Two days after the closure of the roe deer hunt in view of the one-month break for summer loves, I get ready for a morning outing. For the first time I will be accompanied by a dear friend, also a hunter, fond of hare and wild boar. He has never practiced selection hunting and I am happy to make him live, albeit as a companion, such an experience. We arrive before dawn in the hunting area, I know the territory well because I frequent it assiduously, but because of the darkness we move with extreme caution.
We hear the barking of deer from afar, and we head almost blindly to the post. When the light of the morning twilight barely illuminates the sky, the broad stubble on the left and an uncultivated field on the right are defined in front of us. A roe deer silhouette is ruminating sitting in the stubble, but it will take a few more minutes to give birth to the strength to reveal the void in the middle of the big ears. I explain to Massimo that both adult and young males are foreseen in the slaughter plan but that, according to my personal common sense, I intend to take an M1 leaving the dominant males the possibility of covering the females for which they have fought over the weeks. previous.
When the light is bright enough to unravel the shapes in the uncultivated field, with binoculars I see a male roe deer. With a nod to Massimo I invite him to frame him and after a quick observation I conclude that it is a young male. While the lying position would have been easily assumed to shoot in the stubble, here in the field there is more or less tall grass, and I will have to shoot from the tripod. I turn with imperceptible movements in the direction of the roe deer, taking a time that to Massimo, accustomed to the jab shots of his forms of hunting, will seem eternal and unnerving. As soon as we conclude that it is the right garment, Massimo stops his ears waiting for the roar of the shot. My lingering surprises him, and he does not dare verbalize the thousand curses he has in mind while there is a roe deer standing with a lattice on him. I don't shoot until its position is perfectly postcard-perfect, having plenty of time and aiming for a clean shot that is respectful of the animal and its body. While we live suspended in these interminable seconds full of questions and answers that cannot meet, a large wild boar touches us, parading a few meters in front of us.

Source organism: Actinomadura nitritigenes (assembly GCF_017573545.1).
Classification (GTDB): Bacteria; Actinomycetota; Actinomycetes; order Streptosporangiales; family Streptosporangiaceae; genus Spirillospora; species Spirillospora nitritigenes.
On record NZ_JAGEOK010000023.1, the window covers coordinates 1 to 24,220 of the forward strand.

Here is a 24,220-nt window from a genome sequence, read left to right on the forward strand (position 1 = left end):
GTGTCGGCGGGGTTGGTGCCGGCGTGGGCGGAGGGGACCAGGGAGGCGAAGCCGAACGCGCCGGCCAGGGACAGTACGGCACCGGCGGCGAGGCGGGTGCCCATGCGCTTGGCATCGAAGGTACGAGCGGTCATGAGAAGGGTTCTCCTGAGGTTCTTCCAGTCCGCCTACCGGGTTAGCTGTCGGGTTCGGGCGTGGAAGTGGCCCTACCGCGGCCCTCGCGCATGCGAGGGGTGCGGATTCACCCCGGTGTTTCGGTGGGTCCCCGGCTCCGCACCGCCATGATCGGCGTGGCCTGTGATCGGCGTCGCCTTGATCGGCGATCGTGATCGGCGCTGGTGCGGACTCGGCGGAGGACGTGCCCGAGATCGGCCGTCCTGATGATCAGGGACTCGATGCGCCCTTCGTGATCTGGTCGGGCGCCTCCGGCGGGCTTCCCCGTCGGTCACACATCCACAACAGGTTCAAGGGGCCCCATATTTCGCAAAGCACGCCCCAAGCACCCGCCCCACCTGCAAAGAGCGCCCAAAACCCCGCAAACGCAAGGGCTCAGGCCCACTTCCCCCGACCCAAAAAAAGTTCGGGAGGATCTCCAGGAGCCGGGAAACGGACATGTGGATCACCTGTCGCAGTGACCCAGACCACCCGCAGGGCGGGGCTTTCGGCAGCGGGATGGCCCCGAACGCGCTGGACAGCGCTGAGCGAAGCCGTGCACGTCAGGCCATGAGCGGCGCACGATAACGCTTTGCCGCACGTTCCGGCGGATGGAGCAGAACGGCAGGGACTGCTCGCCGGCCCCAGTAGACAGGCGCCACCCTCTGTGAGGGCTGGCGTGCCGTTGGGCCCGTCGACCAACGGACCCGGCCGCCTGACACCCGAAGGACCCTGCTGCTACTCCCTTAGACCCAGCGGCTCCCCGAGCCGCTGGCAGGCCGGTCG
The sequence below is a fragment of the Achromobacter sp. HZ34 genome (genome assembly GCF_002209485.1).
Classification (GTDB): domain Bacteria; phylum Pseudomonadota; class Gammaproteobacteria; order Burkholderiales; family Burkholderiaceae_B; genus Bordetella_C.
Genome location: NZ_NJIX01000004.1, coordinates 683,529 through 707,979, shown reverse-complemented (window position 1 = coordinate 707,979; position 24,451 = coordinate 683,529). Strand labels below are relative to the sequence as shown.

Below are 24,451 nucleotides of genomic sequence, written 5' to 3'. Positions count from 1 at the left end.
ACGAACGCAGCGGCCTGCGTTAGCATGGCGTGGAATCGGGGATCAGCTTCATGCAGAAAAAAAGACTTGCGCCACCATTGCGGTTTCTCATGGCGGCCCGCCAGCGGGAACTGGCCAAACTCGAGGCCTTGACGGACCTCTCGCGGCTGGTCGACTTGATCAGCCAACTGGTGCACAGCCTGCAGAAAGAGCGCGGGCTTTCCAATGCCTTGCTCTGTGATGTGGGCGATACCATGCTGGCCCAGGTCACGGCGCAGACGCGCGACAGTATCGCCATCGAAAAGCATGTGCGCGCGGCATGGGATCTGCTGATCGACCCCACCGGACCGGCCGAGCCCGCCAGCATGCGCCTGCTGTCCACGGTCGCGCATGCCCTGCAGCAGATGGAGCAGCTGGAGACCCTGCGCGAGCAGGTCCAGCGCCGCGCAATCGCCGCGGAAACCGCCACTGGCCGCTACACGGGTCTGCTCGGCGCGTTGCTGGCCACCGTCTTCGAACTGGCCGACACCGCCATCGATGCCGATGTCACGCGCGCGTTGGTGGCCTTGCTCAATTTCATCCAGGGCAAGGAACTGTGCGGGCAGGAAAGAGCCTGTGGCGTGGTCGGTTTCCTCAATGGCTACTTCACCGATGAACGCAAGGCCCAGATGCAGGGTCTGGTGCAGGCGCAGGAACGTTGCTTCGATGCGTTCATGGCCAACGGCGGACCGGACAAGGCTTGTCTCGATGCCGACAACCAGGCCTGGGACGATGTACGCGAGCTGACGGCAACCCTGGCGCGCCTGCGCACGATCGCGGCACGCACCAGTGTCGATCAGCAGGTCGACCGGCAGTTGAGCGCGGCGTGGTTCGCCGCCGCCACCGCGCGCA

As a thoroughbred harbinger that he is, Massimo seethes with adrenaline and the call of the bristle makes him move. He doesn't say a word but his expression is a mixture of amazement, blame and disbelief. From his point of view, it is impossible not to be tempted by that wild boar which, thanks to our invisibility due to the silence and the favorable wind, is so close that it can be touched. I too want to explain to him that in that area I can't take wild boar, and then I had gone out for a young male of roe deer, and I was waiting for the right moment for a perfect shot. The moment has come, I throw an eye to Massimo to make sure his hands are back to protect his ears, and I send the shot right where I visualized it. The roe deer disappears in the uncultivated field, but I have no big doubts about where we will find it. While I tighten the band I am very happy, both for the success of this release and for the excellent company of Massimo.
But what makes me most satisfied is having had the opportunity to show a friend and hunter some principles dear to me about this form of hunting. Ideas that no book or course will ever be able to divulge as effectively as sharing in the woods and in the generosity of Nature.